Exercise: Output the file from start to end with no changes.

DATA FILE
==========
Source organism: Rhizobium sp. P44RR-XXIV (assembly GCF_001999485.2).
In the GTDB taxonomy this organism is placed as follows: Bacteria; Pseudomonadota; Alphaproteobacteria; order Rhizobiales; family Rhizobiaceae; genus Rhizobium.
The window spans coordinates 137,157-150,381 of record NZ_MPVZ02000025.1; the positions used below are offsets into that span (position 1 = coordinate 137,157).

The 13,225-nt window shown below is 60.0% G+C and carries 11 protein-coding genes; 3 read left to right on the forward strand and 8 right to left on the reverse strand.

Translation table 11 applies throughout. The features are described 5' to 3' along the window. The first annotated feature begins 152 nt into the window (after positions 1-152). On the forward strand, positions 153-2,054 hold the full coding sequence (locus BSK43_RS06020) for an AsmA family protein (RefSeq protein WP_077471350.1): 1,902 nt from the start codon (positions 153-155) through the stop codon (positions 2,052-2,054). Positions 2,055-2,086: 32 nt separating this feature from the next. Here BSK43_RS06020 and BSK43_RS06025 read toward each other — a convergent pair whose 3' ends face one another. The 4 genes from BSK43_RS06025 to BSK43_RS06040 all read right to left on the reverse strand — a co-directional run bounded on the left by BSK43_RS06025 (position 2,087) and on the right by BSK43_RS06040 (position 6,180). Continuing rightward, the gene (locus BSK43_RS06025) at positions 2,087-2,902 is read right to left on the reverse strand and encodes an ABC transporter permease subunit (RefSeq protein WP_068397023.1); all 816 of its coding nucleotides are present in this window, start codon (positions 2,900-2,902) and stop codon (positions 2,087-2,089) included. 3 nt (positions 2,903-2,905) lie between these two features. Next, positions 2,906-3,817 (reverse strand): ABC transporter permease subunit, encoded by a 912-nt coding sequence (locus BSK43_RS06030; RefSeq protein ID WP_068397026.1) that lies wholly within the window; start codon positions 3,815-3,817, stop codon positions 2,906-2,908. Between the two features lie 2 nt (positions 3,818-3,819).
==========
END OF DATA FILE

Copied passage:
Source organism: Rhizobium sp. P44RR-XXIV (assembly GCF_001999485.2).
In the GTDB taxonomy this organism is placed as follows: Bacteria; Pseudomonadota; Alphaproteobacteria; order Rhizobiales; family Rhizobiaceae; genus Rhizobium.
The window spans coordinates 137,157-150,381 of record NZ_MPVZ02000025.1; the positions used below are offsets into that span (position 1 = coordinate 137,157).

The 13,225-nt window shown below is 60.0% G+C and carries 11 protein-coding genes; 3 read left to right on the forward strand and 8 right to left on the reverse strand.

Translation table 11 applies throughout. The features are described 5' to 3' along the window. The first annotated feature begins 152 nt into the window (after positions 1-152). On the forward strand, positions 153-2,054 hold the full coding sequence (locus BSK43_RS06020) for an AsmA family protein (RefSeq protein WP_077471350.1): 1,902 nt from the start codon (positions 153-155) through the stop codon (positions 2,052-2,054). Positions 2,055-2,086: 32 nt separating this feature from the next. Here BSK43_RS06020 and BSK43_RS06025 read toward each other — a convergent pair whose 3' ends face one another. The 4 genes from BSK43_RS06025 to BSK43_RS06040 all read right to left on the reverse strand — a co-directional run bounded on the left by BSK43_RS06025 (position 2,087) and on the right by BSK43_RS06040 (position 6,180). Continuing rightward, the gene (locus BSK43_RS06025) at positions 2,087-2,902 is read right to left on the reverse strand and encodes an ABC transporter permease subunit (RefSeq protein WP_068397023.1); all 816 of its coding nucleotides are present in this window, start codon (positions 2,900-2,902) and stop codon (positions 2,087-2,089) included. 3 nt (positions 2,903-2,905) lie between these two features. Next, positions 2,906-3,817 (reverse strand): ABC transporter permease subunit, encoded by a 912-nt coding sequence (locus BSK43_RS06030; RefSeq protein ID WP_068397026.1) that lies wholly within the window; start codon positions 3,815-3,817, stop codon positions 2,906-2,908. Between the two features lie 2 nt (positions 3,818-3,819).